Every town in the region of Valencian (Communitad Valenciana) has a set of building regulations. They are based mainly on laws established by the Valencian Government, and often adapted to their own necessities and circumstances.
As an approach to understanding building regulations a proposal would be to begin to identify the major characteristics, which define them.
Areas. Every municipality is divided into urban and non-urban land, according to the urban development plan defined by the Council.. Urban land has many different definitions, such as town centre, historic area, one family houses, terrace houses, and so on. Non urban land has special conditions and in general is ruled by upper regulations from the central government in Valencia.
Plot. A piece of land is defined as as plot to build on when it is inscribed in an urban zone. The municipal area of every town is always divided into urban and non urban land. Urban land has urban infrastructure, such as paved areas, roads, sewage ways, artificial lightning, pavements, water and electricity supplies. Building regulations differ between urban and non urban land.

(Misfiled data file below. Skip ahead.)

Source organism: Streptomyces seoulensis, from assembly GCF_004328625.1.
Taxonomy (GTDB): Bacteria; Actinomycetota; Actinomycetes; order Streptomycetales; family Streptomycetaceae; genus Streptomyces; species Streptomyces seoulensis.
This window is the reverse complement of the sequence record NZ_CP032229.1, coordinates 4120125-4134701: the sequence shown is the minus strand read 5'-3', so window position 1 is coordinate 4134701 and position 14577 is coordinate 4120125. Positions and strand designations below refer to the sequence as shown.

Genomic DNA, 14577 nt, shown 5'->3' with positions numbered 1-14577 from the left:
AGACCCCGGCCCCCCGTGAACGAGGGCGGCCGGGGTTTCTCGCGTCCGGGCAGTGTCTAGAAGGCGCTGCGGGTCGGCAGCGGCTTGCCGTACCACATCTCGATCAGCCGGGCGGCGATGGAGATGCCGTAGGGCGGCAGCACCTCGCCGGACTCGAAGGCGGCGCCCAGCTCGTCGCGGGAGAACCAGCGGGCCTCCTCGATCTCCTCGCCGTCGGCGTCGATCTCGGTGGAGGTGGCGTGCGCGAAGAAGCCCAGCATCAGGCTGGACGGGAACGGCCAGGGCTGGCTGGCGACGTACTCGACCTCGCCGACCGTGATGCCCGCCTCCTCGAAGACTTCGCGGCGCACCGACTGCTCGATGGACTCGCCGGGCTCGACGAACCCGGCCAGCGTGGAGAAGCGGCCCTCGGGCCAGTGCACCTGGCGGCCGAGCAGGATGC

Plot characteristics. According to the situation, the plot needs to have a minimum size in square meters, a minimum front line to the access road, a minimum form such a square or a circle, which must be inscribed in the plot, minimum angles and slopes.
Occupation. There is a maximum surface area by which a plot that can be occupied by a building. This surface is defined as a percentage of the total surface area. In some areas even open terraces and pools are considered as part of this occupied surface.
Distance to the boundaries. In areas of isolated buildings, there is a minimum distance to be kept. The rules differentiate distance to the front and side boundaries. Usually the distance to the front are bigger than the others.
Built volume or surface. According to the area and the size of the plot there is a maximum volume or surface that can be built. This expression is defined in square meters for each square meter of the plot or cubic meter for each square meter of the plot. Underground construction is not usually included in this regulation.
Height. The height of a building is also regulated in meters over the ground level or number of floors. The maximum height is referred to the upper cornice. Pitched roofs and even penthouses are in some cases allowed.
Following these basic concepts, a possible volume to build in a plot can be defined.
In addition there are a number of other regulations relating to esthetic matters such as window size, material type used, all depending on specific urban conditions.
It is always advisable to be assisted by an architect and to make all the necessary enquiries at the town hall.
By Javier Rimolo (Gross & Rimolo Architects)
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